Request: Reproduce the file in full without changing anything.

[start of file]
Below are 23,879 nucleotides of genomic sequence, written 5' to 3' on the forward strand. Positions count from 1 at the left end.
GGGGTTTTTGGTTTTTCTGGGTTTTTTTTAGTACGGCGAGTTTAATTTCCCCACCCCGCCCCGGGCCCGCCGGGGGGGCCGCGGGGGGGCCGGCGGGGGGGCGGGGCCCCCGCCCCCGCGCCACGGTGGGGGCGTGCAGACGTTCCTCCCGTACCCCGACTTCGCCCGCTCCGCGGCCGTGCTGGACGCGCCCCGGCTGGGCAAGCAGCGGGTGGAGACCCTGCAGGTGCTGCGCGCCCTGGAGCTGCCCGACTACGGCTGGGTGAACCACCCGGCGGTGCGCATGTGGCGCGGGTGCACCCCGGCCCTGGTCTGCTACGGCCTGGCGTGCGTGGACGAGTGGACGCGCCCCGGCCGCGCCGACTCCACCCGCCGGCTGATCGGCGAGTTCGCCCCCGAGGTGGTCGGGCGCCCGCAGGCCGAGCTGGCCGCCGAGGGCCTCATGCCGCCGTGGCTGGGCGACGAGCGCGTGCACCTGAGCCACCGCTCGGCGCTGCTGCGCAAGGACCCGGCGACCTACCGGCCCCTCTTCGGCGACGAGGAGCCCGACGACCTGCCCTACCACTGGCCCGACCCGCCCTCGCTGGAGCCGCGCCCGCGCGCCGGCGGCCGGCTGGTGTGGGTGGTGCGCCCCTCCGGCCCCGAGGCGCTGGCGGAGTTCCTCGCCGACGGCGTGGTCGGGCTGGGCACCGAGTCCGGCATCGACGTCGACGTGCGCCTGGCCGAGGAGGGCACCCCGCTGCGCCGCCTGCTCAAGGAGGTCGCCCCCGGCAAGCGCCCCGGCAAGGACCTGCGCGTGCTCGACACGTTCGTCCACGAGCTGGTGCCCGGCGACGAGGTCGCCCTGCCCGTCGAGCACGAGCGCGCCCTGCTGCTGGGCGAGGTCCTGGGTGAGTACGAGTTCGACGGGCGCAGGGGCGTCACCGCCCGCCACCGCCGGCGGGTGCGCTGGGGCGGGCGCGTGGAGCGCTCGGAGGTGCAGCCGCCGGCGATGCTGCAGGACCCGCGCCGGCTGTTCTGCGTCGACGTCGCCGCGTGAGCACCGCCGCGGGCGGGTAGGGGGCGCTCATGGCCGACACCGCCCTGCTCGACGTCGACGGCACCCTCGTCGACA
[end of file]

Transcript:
Below are 23,879 nucleotides of genomic sequence, written 5' to 3' on the forward strand. Positions count from 1 at the left end.
GGGGTTTTTGGTTTTTCTGGGTTTTTTTTAGTACGGCGAGTTTAATTTCCCCACCCCGCCCCGGGCCCGCCGGGGGGGCCGCGGGGGGGCCGGCGGGGGGGCGGGGCCCCCGCCCCCGCGCCACGGTGGGGGCGTGCAGACGTTCCTCCCGTACCCCGACTTCGCCCGCTCCGCGGCCGTGCTGGACGCGCCCCGGCTGGGCAAGCAGCGGGTGGAGACCCTGCAGGTGCTGCGCGCCCTGGAGCTGCCCGACTACGGCTGGGTGAACCACCCGGCGGTGCGCATGTGGCGCGGGTGCACCCCGGCCCTGGTCTGCTACGGCCTGGCGTGCGTGGACGAGTGGACGCGCCCCGGCCGCGCCGACTCCACCCGCCGGCTGATCGGCGAGTTCGCCCCCGAGGTGGTCGGGCGCCCGCAGGCCGAGCTGGCCGCCGAGGGCCTCATGCCGCCGTGGCTGGGCGACGAGCGCGTGCACCTGAGCCACCGCTCGGCGCTGCTGCGCAAGGACCCGGCGACCTACCGGCCCCTCTTCGGCGACGAGGAGCCCGACGACCTGCCCTACCACTGGCCCGACCCGCCCTCGCTGGAGCCGCGCCCGCGCGCCGGCGGCCGGCTGGTGTGGGTGGTGCGCCCCTCCGGCCCCGAGGCGCTGGCGGAGTTCCTCGCCGACGGCGTGGTCGGGCTGGGCACCGAGTCCGGCATCGACGTCGACGTGCGCCTGGCCGAGGAGGGCACCCCGCTGCGCCGCCTGCTCAAGGAGGTCGCCCCCGGCAAGCGCCCCGGCAAGGACCTGCGCGTGCTCGACACGTTCGTCCACGAGCTGGTGCCCGGCGACGAGGTCGCCCTGCCCGTCGAGCACGAGCGCGCCCTGCTGCTGGGCGAGGTCCTGGGTGAGTACGAGTTCGACGGGCGCAGGGGCGTCACCGCCCGCCACCGCCGGCGGGTGCGCTGGGGCGGGCGCGTGGAGCGCTCGGAGGTGCAGCCGCCGGCGATGCTGCAGGACCCGCGCCGGCTGTTCTGCGTCGACGTCGCCGCGTGAGCACCGCCGCGGGCGGGTAGGGGGCGCTCATGGCCGACACCGCCCTGCTCGACGTCGACGGCACCCTCGTCGACA